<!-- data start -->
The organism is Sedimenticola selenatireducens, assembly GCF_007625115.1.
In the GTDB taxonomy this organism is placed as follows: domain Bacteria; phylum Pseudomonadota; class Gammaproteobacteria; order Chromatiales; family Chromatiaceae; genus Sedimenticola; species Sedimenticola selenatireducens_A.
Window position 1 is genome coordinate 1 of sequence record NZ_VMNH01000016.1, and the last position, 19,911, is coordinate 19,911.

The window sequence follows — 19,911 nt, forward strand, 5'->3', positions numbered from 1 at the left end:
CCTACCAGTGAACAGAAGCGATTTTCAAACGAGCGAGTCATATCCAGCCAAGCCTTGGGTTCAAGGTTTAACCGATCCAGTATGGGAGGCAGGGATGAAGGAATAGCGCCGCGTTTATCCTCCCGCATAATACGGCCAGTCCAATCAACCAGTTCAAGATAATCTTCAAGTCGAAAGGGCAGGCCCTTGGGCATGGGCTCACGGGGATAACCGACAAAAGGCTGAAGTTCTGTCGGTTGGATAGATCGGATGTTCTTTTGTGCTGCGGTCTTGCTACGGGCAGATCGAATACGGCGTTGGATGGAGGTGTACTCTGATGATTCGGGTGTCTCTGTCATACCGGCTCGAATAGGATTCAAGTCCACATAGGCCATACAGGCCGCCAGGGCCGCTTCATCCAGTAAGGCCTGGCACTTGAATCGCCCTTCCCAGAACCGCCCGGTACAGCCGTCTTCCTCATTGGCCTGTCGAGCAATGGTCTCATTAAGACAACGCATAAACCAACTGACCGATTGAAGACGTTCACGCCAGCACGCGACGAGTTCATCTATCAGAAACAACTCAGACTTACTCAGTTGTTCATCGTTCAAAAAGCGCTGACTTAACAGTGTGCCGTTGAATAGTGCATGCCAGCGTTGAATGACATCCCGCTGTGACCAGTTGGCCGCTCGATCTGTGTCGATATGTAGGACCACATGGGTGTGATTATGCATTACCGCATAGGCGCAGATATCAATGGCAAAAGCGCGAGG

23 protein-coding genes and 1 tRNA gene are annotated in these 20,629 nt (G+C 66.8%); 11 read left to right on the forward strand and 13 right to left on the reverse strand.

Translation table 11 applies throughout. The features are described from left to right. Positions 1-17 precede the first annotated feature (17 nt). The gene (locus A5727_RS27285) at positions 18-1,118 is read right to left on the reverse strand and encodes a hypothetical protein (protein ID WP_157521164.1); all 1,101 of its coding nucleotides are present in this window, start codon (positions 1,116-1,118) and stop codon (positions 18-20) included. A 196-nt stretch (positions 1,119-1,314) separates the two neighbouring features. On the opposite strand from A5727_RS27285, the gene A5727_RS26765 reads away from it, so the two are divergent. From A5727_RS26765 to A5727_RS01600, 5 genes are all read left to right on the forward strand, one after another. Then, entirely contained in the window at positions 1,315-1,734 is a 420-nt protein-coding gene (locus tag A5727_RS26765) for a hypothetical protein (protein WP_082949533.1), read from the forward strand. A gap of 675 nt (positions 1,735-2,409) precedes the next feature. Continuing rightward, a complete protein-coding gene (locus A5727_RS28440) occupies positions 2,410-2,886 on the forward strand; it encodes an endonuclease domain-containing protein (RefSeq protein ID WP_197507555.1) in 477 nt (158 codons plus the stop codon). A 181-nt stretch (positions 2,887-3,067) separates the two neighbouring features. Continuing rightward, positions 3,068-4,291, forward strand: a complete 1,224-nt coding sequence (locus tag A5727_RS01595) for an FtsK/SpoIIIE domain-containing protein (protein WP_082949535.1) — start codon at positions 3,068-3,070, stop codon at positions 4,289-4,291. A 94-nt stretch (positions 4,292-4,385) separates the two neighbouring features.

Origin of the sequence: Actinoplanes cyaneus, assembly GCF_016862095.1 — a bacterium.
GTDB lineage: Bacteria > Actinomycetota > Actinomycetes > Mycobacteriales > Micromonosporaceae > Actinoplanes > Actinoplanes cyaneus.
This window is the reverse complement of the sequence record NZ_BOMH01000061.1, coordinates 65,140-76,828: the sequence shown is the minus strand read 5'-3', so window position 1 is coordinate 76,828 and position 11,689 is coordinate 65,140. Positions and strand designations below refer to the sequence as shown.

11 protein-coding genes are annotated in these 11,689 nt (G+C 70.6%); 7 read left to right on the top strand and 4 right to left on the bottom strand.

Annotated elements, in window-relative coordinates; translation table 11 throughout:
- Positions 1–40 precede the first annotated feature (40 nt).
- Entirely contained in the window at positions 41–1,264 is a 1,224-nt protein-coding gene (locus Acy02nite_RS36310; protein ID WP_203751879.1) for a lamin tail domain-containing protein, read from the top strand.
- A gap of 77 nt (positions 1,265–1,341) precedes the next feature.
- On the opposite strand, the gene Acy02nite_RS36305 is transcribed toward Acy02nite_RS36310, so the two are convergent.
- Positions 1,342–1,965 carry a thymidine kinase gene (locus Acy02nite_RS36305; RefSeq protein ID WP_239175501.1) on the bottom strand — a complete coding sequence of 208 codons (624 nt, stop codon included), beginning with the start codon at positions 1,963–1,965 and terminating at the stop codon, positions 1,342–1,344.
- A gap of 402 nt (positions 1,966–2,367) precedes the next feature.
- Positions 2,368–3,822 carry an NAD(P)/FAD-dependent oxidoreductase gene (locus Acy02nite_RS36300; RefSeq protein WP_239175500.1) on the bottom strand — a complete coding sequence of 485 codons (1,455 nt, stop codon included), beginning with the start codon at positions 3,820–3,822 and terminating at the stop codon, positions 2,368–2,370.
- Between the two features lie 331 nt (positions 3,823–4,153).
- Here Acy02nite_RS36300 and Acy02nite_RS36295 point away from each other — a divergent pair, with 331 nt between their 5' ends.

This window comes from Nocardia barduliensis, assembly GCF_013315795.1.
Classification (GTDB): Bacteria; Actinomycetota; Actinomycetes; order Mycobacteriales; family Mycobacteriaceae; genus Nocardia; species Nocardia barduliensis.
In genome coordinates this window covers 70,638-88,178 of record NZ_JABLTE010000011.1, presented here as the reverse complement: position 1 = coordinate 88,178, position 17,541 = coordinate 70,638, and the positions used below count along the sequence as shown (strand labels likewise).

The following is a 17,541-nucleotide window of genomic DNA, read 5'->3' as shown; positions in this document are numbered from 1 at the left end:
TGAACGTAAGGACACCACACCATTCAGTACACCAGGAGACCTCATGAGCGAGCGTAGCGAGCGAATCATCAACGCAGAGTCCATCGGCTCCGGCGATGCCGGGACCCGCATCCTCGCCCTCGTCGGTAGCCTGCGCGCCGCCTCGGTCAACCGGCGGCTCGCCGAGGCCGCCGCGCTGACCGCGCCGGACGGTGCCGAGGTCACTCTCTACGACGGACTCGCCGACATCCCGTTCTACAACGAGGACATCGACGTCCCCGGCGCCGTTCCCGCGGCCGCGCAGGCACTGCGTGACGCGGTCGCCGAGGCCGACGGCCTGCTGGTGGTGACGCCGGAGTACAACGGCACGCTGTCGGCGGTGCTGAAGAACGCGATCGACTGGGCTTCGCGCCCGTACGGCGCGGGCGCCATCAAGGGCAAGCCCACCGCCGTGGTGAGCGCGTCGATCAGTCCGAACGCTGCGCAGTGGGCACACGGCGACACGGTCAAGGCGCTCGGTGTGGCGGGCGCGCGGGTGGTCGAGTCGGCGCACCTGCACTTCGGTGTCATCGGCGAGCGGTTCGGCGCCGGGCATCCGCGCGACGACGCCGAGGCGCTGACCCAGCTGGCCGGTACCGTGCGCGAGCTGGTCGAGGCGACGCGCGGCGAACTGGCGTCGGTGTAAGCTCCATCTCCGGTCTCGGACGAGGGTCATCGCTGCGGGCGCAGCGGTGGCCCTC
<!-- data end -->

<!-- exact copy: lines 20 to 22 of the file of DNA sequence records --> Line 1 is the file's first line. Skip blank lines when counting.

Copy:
- Between the two features lie 331 nt (positions 3,823–4,153).
- Here Acy02nite_RS36300 and Acy02nite_RS36295 point away from each other — a divergent pair, with 331 nt between their 5' ends.

This window comes from Nocardia barduliensis, assembly GCF_013315795.1.